CLARK COUNTY — A recently formed Clark County fire department has moved its transition along by hiring an interim fire chief and securing equipment.
The Tri-Township Fire Protection District Board voted last week to hire current Jeffersonville safety manager Amir Mousavi to serve as administrator of the new department — which is now scheduled to become operational in September — on an interim basis.
The board also approved the purchase of three new fire trucks for a total of just over $1.3 million.
The movement comes after the Tri-Township board voted in March to not renew its contract with the Sellersburg Volunteer Fire Department at the end of the year for service to Union, Carr and Silver Creek townships, severing a 31-year relationship between the two entities. The Tri-Township board voted to start its own fire department, funding it with property tax money it had been using to pay the Sellersburg department for services.
In 2018, the Tri-Township Fire Protection District dispersed roughly $1.5 million to the volunteer fire department.
In June, the Sellersburg Volunteer Fire Department notified the Tri-Township board that it would terminate the contract for fire protection services in 90 days, citing multiple breaches of contract. The last day of the contract is now Sept. 20, however Sellersburg Fire Chief Boyce Adams has previously said the volunteer department still plans to operate in whatever capacity it can after the contract expires.
The volunteer department also brought litigation in May against the Tri-Township board for those alleged breaches of contract, but online court records show the matter was settled in mediation earlier this week.
LOOKING FOR THE RIGHT PERSON
Tri-Township board members previously said what they were looking for in an interim or full-time chief was a person who had extensive experience with a combination paid/volunteer fire department, and who had the leadership skills to get the new one off the ground.
"Fire service has become extremely complex; it is not anymore going out there spraying water on a fire," Mousavi said. "That is what we used to do but [now] you're dealing with a bunch of personalities, politics of the job.
"And when you look at what we have going on here with the fast tracking of everything, it really takes somebody that has a temperament to stay cool under pressure, who has experience in putting teams together ... to be able to deliver fire service within 60 days."
Mousavi has a doctorate in Public Policy Administration and Homeland Security Policy Administration from Walden University in Minneapolis. He also holds master's degrees in Safety, Security & Emergency Management and Public Administration. He also served as assistant director of operations for New Chapel Fire & EMS from 2001 to 2016.
He will initially make $2,500 per month during the part-time, interim phase. Board members previously said the full-time salary for the position would be between $60,000 and 90,000. He said if he is later offered the full-time position and accepts, he would give a two-month notice to the City of Jeffersonville.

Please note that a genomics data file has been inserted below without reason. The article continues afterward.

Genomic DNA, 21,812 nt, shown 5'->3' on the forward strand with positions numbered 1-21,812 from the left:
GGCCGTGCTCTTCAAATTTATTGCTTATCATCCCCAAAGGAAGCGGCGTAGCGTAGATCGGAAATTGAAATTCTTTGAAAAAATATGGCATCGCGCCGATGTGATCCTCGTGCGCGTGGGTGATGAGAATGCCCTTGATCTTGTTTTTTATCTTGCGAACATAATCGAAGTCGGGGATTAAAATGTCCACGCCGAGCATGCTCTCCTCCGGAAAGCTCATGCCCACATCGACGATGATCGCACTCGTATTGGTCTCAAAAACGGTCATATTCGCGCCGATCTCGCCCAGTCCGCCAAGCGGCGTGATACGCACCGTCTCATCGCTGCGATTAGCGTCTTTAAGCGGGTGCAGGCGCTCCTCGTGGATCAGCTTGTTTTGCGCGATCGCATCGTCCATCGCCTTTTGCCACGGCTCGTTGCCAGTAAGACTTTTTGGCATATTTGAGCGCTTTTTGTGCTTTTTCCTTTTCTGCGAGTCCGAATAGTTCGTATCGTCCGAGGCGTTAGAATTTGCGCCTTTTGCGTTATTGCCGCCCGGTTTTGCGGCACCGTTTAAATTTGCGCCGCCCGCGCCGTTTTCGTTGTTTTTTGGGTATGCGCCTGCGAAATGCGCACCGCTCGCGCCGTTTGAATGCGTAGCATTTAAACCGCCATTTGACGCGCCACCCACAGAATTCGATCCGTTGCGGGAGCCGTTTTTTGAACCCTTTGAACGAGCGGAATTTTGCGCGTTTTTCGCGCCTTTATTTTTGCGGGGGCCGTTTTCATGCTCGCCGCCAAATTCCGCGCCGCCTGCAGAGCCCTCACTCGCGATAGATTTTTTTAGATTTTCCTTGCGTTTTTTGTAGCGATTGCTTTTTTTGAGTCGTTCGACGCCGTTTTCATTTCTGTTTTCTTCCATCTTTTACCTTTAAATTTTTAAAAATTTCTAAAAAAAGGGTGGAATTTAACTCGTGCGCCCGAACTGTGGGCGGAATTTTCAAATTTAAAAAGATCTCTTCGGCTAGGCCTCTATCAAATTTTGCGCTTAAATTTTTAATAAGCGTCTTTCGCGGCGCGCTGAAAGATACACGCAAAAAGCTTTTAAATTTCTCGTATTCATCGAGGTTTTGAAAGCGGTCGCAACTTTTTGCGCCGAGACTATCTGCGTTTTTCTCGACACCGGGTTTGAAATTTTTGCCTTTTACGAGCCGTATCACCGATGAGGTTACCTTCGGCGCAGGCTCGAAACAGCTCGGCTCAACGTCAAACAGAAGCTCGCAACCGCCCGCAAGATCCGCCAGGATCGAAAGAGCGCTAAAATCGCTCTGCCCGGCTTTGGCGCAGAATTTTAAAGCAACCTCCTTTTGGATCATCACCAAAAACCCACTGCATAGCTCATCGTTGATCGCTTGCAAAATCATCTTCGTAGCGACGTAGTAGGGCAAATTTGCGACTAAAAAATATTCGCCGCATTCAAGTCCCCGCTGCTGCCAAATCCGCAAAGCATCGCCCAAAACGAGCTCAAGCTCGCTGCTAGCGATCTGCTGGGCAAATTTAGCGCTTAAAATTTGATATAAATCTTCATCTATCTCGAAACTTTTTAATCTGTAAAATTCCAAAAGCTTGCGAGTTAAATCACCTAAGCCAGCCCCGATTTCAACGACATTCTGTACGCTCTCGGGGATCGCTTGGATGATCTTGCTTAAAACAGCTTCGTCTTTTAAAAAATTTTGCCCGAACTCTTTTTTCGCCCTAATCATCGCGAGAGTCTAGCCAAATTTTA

Mousavi was initially hired by the board to serve as a consultant during the transition, a role he will not be in while interim chief.
Tri-Township board attorney Keith Pulliam said the board sought outside advice to help make the decision to hire Mousavi; he was not part of the decision himself as consultant.
The new chief said the goal over the next few months is to hire several part-time employees who are already trained in firefighting and EMT who can hit the ground running.
"That is going to bring quality service to the community immediately because those people are going to be trained," he said.
The longer-term goal within the next six to 12 months is to have nine full-time paid firefighters, and add volunteers to build up the foundation of the department. Mousavi said getting paid firefighters and first responders on staff will take priority over him becoming full-time.
"We will provide that same level of service starting Sept. 20, except with part-timers," Mousavi said of the paid staff.
SECURING NEW EQUIPMENT
Part of the contract dissolution means that the Sellersburg Volunteer Fire Department will be required to vacate four of the five fire stations they currently use, which are owned by the fire-protection district and leased to the department for $1 a year.
But until then, Mousavi will be setting up planning operations in the unused Clarksville fire station on Stansifer Avenue; the town voted Tuesday to allow the new department to use the station on a temporary basis.
The board also voted last week on contracts for three new equipped fire trucks from Fire Service, Inc., based in Saint John — a KME custom pumper with a 750-gallon water tank for $572,513; a KME 3,000-gallon eliminator pumper tanker for $379,956 and a KME 2,500-gallon elimination pumper tanker for $371,176. According to the contracts, the first two trucks are to be delivered within 30 days after payment; the third may take up to 480 days to be ready. The department recently discussed possibly borrowing a truck from a neighboring department in the meantime.